Teens Who Commit Serious Crimes
Society has wrestled with questions related to crime and punishment for as long as we can remember. The concept of justice becomes even more difficult when juvenile offenders are involved. Woefully, it’s a dilemma that seems to be growing in scope. According to Baltimore police, over 500 teens were arrested in 2022, over 120 of them for charges involving handguns. In fact, nearly 15 percent of all violent crimes in Maryland are committed by children under the age of 19. Just some of the violence we’ve seen from teens in recent months includes:
- A 9-year-old murdered a 15-year-old who was on her own porch in SW Baltimore.
- 17-year-old Shakur Bowen was charged with killing a 41- year-old man whose body was found in a ditch days after being reported missing. Additional charges include abusing a corpse, conspiracy, firearm possession by a restricted person, and hindering a prosecution.
- A 15-year-old who goes by the moniker Baby K is wanted on charges of attempted murder that occurred on a school bus, as well as for the murder of a woman that occurred two days after the school bus violence.
- A Baltimore mass shooting that resulted in two homicides and 28 injuries occurred at the hands of at least two teenagers during a block party where reportedly numerous guns and knives were present.
- A teen was arrested in connection with a shooting that occurred in a Baltimore fast-food joint across from a high school that wounded four and killed one teenager.
While youth crime overall is down in Maryland, youth carjackings, auto theft, and gun crimes are way, way up with some teens some facing penalties in the juvenile system, and others being tried as adults.
Why Do Teens Commit Serious Crimes?
Certainly, the decadence of these cases and others like it is head-spinning. It leads us, as a society, to ask how we should address children who engage in such activity? Some suggest we begin by attempting to understand who these teens are, and the multidimensional environments that frequently produce them.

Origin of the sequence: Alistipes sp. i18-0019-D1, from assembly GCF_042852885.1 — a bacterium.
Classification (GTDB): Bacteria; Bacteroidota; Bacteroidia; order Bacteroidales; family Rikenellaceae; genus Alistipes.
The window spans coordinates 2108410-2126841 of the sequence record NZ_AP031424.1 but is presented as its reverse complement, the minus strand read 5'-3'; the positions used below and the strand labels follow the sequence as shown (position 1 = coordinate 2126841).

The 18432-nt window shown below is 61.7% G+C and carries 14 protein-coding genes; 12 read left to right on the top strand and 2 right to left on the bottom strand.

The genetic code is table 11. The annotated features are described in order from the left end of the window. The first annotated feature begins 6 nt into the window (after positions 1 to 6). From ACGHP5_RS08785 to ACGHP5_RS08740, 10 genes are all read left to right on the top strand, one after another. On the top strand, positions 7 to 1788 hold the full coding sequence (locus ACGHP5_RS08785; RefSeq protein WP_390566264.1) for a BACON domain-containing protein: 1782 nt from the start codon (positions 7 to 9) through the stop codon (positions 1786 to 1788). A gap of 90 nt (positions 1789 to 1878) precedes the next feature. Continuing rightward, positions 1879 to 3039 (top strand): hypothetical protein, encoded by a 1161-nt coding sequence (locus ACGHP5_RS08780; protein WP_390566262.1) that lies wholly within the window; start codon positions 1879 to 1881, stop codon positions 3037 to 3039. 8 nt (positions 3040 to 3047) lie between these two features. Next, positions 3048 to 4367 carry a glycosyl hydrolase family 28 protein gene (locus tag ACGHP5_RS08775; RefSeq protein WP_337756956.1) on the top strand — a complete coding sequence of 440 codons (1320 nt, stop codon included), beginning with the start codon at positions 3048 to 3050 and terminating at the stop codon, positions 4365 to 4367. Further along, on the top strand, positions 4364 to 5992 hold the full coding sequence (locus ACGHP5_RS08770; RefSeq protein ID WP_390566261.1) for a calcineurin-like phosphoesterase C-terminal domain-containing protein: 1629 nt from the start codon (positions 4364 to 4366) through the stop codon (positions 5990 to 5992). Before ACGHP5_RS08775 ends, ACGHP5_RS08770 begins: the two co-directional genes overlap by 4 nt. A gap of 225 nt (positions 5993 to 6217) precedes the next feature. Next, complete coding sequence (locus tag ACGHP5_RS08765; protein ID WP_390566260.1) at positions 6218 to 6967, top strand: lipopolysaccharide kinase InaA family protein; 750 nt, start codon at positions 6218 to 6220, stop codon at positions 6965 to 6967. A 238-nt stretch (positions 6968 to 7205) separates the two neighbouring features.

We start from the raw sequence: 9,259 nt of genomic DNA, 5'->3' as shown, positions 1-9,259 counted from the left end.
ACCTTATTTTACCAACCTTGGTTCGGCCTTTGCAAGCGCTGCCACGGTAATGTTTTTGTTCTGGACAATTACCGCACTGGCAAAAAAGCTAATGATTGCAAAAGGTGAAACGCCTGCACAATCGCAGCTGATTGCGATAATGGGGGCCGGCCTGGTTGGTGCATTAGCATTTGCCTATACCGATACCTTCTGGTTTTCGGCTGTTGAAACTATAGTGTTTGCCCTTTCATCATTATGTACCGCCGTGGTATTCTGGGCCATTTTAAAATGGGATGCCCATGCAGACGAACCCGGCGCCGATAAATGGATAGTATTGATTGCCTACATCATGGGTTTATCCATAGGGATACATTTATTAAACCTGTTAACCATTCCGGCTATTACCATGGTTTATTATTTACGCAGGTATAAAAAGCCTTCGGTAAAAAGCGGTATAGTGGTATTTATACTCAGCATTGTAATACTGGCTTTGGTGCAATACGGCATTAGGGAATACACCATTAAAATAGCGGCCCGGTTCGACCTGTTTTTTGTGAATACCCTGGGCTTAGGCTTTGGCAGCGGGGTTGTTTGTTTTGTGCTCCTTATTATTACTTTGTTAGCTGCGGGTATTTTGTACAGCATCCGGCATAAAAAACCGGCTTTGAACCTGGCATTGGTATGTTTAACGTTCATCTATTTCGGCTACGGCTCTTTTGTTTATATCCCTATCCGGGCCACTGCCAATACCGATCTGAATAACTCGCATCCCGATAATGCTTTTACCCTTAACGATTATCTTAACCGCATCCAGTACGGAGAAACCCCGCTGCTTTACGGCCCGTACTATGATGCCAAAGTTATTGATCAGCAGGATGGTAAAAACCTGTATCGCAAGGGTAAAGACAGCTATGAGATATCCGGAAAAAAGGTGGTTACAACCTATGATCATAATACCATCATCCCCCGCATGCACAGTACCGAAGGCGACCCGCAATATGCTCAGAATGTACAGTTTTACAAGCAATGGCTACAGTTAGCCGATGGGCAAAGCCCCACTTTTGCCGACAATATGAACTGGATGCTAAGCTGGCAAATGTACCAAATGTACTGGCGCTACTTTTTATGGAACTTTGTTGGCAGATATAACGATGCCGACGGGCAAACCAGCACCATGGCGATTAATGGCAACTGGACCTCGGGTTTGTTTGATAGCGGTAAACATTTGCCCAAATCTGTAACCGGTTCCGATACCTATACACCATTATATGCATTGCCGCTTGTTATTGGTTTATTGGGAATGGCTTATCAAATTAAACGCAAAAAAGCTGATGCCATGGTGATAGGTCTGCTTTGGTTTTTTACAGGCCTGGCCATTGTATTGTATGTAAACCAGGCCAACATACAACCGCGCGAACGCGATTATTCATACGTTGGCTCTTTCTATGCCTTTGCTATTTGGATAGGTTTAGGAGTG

One recent study concluded that often young offenders grow up in homes in what they term disordered neighborhoods. Such children largely have access to firearms, and commonly have significant exposure to violence throughout formative years and beyond. Often their shaky home lives enable young people to behave in reckless ways as they react to the situations in which they find themselves, they are unable to process events to the logical consequences of actions. Countering the myth of the “super predator teen,” researchers believe irresponsible, morality-deplete teens are born of violent family and neighborhood norms.
This community-based violence, combined with the fact that the human brain does not fully develop until roughly age 25, is said to contribute to some of the horrendous criminal outcomes we see involving juveniles. Research relating to brain development, in fact, was cited by the Supreme Court when it eliminated the death penalty for juveniles back in 2005, and why a sentence of life without parole is only rarely handed down to juvenile offenders.
Criminal Penalties and Consideration of the Teen Brain
Studies corroborate what is quite obvious to the casual onlooker: teens desire peer admiration, and engage in irresponsible, often dangerous activities in their pursuit of such approval. This, combined with a precarious history and the inability to calculate risk and reward, creates juveniles primed for the criminal justice system. It’s therefore critically important that the expectations for teen criminals are mitigated when facing a justice system and courtrooms devised with adults in mind. That is not to minimize the suffering of victims; it is just an acknowledgement of the science behind teen behavior.
Defending Teen Suspects
The experienced La Plata & Waldorf criminal defense attorneys at The Law Office of Hammad S. Matin, P.A. are prepared to launch a vigorous defense for juveniles who face penalties in the adult criminal justice system. For a confidential consultation, schedule an appointment today.